“Part of our responsibility as a group is to educate patients about when it’s appropriate to go to an urgent care center and when it’s appropriate to visit the ED,” Dr. Turk says. “We have two urgent care locations and plan to open a third by this summer. These centers are open 12 hours a day, seven days a week.”
To reduce hospital readmissions, HQMP is exploring the possibility of sending physicians to visit discharged patients at nursing homes. The practice is also investigating the feasibility of dispatching physicians to see patients in their homes if they are unable to visit an office location.
Glenn Loomis, MD, FAAFP, Chief Medical Operations Officer at Health Quest and President of HQMP
Taking Aim at a Fourth Goal
Dr. Loomis prefers to think in terms of a Quadruple, rather than a Triple, Aim, with the additional goal being provider happiness. HQMP aspires to be the region’s premier destination not only for receiving care, but for giving it, as well. Becoming a physician-led organization — giving physicians the tools and the confidence to shape the future of the practice — is one of the most significant ways HQMP is increasing physician satisfaction. Another is helping physicians refocus on what they do best: interacting with and treating patients.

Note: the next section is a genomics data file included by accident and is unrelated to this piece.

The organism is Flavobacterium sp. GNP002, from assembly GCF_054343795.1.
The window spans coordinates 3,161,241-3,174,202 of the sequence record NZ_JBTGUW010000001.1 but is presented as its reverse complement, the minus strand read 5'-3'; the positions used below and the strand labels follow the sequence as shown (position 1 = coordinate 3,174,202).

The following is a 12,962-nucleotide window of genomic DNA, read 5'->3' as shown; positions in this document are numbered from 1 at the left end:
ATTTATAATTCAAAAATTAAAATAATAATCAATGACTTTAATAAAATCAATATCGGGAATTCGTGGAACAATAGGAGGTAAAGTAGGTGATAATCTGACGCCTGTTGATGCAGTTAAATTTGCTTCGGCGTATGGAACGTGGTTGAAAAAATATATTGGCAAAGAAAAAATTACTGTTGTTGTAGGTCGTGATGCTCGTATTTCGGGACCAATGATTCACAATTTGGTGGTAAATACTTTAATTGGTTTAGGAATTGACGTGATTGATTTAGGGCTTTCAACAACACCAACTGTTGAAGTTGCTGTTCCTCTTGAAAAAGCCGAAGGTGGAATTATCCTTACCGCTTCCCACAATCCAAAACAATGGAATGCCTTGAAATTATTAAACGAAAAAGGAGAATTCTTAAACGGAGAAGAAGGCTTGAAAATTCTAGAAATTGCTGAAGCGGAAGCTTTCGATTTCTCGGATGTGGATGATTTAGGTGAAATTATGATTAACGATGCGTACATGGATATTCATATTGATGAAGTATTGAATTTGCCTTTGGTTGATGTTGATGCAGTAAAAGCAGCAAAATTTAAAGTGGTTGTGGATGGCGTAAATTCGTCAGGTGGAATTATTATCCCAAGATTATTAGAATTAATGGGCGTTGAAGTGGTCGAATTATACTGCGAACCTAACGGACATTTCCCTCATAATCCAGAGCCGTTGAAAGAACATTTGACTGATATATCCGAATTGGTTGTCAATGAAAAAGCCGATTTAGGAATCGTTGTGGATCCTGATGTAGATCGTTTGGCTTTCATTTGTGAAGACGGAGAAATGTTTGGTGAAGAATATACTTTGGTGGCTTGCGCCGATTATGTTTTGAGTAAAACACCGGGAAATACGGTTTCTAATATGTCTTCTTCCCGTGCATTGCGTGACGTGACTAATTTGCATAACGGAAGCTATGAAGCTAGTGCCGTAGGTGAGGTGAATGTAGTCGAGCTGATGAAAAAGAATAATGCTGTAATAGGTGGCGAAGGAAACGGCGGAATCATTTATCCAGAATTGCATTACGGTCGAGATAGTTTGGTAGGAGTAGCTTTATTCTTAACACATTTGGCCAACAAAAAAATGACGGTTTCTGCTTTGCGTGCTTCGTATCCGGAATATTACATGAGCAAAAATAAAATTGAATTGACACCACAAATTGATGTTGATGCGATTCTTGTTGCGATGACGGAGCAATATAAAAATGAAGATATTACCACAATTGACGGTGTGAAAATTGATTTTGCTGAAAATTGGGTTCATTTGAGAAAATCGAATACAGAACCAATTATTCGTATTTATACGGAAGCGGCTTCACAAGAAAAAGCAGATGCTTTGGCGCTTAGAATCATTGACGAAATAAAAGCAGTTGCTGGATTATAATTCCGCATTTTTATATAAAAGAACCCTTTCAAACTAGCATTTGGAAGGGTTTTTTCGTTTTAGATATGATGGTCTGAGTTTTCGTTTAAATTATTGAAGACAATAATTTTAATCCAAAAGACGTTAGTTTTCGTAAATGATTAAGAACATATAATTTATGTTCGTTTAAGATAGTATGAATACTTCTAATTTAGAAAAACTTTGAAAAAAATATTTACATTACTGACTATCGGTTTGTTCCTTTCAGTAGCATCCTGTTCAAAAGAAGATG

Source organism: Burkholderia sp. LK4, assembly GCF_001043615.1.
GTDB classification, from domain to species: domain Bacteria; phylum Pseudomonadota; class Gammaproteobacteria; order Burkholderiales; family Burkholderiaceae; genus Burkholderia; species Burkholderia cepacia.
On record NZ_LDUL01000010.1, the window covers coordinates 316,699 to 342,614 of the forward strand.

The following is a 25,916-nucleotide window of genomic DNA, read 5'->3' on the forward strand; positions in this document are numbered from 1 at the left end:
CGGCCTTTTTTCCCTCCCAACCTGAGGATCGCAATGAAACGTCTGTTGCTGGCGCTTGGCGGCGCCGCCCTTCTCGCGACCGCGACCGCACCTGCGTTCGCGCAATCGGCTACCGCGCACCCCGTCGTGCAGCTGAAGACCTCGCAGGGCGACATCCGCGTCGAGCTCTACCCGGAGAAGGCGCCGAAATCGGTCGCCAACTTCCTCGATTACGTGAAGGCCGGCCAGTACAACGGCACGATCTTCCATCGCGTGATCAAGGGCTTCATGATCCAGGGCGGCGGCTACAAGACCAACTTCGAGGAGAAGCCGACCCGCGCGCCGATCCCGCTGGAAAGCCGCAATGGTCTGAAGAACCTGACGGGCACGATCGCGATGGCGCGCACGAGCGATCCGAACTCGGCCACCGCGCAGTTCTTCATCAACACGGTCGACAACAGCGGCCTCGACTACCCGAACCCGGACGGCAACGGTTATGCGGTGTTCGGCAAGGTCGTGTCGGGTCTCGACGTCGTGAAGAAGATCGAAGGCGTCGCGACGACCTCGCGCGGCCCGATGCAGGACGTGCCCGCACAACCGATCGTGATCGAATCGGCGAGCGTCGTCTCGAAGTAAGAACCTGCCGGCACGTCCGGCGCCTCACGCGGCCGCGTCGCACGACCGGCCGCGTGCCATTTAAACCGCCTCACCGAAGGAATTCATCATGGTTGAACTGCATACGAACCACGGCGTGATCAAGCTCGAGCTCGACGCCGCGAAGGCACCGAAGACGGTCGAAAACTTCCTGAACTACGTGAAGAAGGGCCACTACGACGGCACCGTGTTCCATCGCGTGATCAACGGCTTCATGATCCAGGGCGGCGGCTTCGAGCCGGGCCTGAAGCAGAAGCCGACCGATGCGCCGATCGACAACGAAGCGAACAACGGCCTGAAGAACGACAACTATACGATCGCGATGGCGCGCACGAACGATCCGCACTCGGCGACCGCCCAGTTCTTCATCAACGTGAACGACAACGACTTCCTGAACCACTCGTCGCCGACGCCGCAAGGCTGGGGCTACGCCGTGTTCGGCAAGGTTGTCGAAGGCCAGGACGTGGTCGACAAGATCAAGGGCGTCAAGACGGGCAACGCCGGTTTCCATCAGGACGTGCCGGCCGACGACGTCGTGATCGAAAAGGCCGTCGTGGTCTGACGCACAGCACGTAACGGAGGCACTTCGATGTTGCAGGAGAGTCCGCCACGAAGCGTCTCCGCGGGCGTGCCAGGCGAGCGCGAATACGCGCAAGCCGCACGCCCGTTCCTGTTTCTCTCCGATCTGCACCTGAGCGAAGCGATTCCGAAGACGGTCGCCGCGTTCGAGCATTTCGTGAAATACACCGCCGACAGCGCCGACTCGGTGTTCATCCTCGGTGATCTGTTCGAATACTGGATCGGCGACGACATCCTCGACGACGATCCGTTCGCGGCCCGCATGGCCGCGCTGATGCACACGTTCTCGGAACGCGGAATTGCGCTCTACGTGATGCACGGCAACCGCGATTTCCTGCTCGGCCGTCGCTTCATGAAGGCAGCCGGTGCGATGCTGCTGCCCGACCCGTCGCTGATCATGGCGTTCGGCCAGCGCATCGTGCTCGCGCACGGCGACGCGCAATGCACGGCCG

“I’d much rather have a physician engaged with a patient face-to-face and making top-level decisions than entering information into the EMR or filling out a document to go to an insurance company,” Dr. Loomis says. “We’re working to minimize the number of clicks physicians have to make to get to what they need in the EMR and to off-load certain activities that don’t require a physician’s expertise.”
HQMP helps new physicians start off on the right foot with extensive orientation and mentorship from established colleagues.
Nader Mahmood, MD, left, Dr. Heffernan and Hary Suseelan, MD, right, discuss continuity of care between primary care and the pulmonology specialty.
“When you put physicians in charge of a physician group, you get their best effort.”